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I had a steering knuckle in my shed. Really!
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Discussion Starter · #1 ·
It's a B5 A4 with the AEB motor. My son bought this car from me a few months ago.

The idle is high when the motor is warmed up (the P0507 code). The other codes say vac leak and insufficient vac for the EVAP system.

I thought they would be related with a vac leak going to the EVAP, but a fairly cursory look didn't reveal any vac leaks over that way.

The EVAP hose going to the TIP is chafed from the heat shield on the air box, but it doesn't appear to be all the way through the hose.

Any thoughts? It's pretty damn cold outside here now, so knowing ahead where to look helps keep me warm.
 

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P1136 Fuel Trim: Bank 1 (Add): System too Lean
Possible Solutions
Check Mass Air Flow (MAF) Sensor
Check Fuel Pressure Regulator
Check Fuel Pump
Check Intake/Exhaust System for Leaks
Check Secondary Air Injection for Leaks
Check Vacuum Lines for Leaks
Special Notes
Fuel Trim Info
When this fault is stored and external vacuum leaks are not found, less obvious problems may be present:
Check Evaporative Emission (EVAP) Canister Purge Regulator Valve (N80)
Check Brake Booster and Hoses
Check Electric Vacuum Pump ( If Applicable )
Check Crankcase Ventilation System for faulty components. When the PCV or Crankcase Ventilation System is faulty, vacuum is typically present under the oil cap and misfire faults are common.


P1476 EVAP Leak Detection Pump: Malfunction / Insufficient Vacuum
Possible Symptoms
Malfunction Indicator Light (MIL) ON
Possible Causes
Evaporative Emission (EVAP) System faulty/leaking
Evaporative Emission (EVAP) Leak Detection Pump faulty
Insufficient vacuum supply to the Leak Detection Pump
Possible Solutions
Check Evaporative Emission (EVAP) System for Leaks
Check Evaporative Emission (EVAP) Leak Detection Pump
Check vacuum supply at Leak Detection Pump


P0507 Idle Control System RPM: Higher than Expected.
Possible Symptoms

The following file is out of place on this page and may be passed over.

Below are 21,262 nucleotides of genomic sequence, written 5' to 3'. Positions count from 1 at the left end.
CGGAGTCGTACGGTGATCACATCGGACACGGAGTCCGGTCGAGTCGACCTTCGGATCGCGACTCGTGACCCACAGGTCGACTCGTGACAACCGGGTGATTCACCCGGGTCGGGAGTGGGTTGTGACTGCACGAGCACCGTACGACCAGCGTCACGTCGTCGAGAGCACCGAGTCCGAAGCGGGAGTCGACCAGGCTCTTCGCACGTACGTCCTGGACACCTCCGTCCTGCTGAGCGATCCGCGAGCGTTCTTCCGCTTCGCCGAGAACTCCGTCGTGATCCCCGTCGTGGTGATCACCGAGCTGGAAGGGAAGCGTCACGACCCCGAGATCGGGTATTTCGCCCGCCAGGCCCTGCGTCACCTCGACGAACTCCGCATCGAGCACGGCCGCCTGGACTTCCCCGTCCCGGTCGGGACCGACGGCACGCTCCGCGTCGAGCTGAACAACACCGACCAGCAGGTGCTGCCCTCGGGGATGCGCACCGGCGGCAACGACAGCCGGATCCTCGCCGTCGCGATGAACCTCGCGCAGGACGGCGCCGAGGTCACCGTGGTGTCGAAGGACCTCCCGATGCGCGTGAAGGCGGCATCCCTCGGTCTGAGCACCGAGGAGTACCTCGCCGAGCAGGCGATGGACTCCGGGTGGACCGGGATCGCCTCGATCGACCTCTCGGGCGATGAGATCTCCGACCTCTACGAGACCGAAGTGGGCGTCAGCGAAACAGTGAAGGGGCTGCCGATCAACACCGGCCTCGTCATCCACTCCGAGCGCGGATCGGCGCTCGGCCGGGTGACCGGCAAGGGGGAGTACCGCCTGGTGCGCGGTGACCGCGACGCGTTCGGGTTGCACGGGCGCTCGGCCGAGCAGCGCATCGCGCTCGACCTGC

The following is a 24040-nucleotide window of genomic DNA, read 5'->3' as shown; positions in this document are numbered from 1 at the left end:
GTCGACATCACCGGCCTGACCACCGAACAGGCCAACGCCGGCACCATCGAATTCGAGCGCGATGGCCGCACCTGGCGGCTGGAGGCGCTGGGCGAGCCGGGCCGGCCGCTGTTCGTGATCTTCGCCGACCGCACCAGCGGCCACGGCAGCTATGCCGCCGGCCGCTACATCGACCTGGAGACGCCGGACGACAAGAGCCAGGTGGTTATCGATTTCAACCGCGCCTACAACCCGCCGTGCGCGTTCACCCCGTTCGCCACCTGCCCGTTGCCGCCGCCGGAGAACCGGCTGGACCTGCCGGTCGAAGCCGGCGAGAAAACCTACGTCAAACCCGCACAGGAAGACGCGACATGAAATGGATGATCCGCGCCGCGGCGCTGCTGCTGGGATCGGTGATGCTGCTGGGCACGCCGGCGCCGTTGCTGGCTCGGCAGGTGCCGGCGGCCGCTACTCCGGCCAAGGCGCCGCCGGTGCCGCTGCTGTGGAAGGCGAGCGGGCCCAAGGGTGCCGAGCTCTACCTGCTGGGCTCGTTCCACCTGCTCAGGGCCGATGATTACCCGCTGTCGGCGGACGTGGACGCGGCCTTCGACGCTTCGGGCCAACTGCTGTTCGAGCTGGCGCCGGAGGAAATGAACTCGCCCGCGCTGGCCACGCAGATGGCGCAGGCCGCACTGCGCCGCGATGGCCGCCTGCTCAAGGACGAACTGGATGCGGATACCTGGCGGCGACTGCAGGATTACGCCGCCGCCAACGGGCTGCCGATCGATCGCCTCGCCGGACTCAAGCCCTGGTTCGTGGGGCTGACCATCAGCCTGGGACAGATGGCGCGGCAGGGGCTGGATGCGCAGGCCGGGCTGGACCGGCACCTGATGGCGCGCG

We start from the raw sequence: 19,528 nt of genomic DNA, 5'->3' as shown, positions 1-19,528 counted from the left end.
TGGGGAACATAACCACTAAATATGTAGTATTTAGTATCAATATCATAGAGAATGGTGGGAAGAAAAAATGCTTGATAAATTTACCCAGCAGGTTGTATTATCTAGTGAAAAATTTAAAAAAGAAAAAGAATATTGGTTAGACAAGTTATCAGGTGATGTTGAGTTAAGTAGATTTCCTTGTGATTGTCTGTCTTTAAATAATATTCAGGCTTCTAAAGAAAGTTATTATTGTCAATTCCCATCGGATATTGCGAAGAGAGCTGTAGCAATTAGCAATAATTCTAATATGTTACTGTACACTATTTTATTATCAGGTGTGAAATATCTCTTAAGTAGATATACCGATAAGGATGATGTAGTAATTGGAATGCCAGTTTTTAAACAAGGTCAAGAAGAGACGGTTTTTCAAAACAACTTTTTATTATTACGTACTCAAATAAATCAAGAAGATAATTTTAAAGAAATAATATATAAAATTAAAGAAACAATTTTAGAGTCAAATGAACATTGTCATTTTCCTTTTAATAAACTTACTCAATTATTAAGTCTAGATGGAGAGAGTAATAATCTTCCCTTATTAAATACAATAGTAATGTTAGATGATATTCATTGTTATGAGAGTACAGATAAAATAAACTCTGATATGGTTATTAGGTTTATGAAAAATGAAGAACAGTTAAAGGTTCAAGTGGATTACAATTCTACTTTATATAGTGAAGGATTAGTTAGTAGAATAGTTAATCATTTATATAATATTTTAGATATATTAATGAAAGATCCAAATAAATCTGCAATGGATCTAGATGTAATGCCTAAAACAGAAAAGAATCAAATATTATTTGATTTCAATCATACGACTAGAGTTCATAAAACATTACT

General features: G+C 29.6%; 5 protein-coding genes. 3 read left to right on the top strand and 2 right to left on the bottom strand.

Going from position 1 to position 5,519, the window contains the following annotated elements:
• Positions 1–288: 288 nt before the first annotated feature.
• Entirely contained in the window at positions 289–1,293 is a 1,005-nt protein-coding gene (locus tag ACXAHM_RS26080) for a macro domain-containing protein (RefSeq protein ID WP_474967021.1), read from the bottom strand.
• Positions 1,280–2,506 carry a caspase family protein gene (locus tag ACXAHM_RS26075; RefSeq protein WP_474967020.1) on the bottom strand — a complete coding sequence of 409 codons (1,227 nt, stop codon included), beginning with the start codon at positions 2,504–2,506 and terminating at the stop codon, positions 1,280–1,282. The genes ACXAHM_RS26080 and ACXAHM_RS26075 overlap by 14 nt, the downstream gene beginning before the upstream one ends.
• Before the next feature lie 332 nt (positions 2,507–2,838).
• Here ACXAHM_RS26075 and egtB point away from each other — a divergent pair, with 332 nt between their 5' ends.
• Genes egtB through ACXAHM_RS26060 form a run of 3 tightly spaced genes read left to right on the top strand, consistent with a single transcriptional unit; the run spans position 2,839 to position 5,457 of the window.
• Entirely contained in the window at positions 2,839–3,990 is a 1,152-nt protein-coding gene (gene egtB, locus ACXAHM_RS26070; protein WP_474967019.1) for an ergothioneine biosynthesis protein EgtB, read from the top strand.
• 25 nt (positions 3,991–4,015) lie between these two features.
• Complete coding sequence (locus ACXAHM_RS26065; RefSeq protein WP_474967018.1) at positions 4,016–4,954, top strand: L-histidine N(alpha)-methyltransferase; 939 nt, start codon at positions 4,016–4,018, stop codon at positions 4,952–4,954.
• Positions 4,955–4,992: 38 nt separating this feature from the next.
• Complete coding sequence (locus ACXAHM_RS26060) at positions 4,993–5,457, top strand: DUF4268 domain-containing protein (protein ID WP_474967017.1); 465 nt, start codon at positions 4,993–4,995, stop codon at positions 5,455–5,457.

Malfunction Indicator Lamp (MIL) active
Possible Causes
Throttle Valve Control Module (J338) dirty/faulty
Wiring/Connector(s) from/to Throttle Valve Control Module (J338)
Vacuum Leak
Possible Solutions
Check Throttle Valve Control Module (J338)
Check Wiring/Connector(s) from/to Throttle Valve Control Module (J338)
Check Intake System for Leaks
 

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Perhaps take a look at the throttle angle when (fast) idling, and the MAF g/S reading. Maybe there is a leak somewhere such that the motorized throttle can't close enough, to maintain a correct idle speed. My A4 had a hard-to-track-down problem with the EVAP pump- turned out to be a broken hard vacuum line behind the left-rear wheel well liner. Evidently rocks will sometimes be thrown hard enough to crack these lines, and the resulting leak is hard to find.
 

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First, pinch or block the line from the N80 to engine side to see if that changes a possible vac leak condition. That will rule out a faulty valve. Beyond that, you are looking for broken plastic evap lines, most likely at the rear. My 99 had cracked evap lines where it ran under/around the spare tire well.
 

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I had a steering knuckle in my shed. Really!
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4,159 Posts
Discussion Starter · #5 · (Edited)
Ok guys thanks for the input. My son did say he smelled a little gas near a rear tire once, so that's a starting point.

Anyone think that the Evap leak is also the vac leak giving him the high idle and too lean code, or does he more likely have separate problems?

Edit: I just realized pinching off the hose from the N80 to the intake (VAGguy's suggestion) will let me know if the Evap leak is also the vac leak.
 

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The easiest way to rule out an EVAP pump leak is to disconnect the hose at the check valve, and plug the valve. If the idle slows down, and the lean code doesn't come back, then there must be a large leak somewhere along that line. The vacuum hose for the EVAP pump comes from near the ABS pump and the check valve is somewhat under/behind the throttle housing.
 
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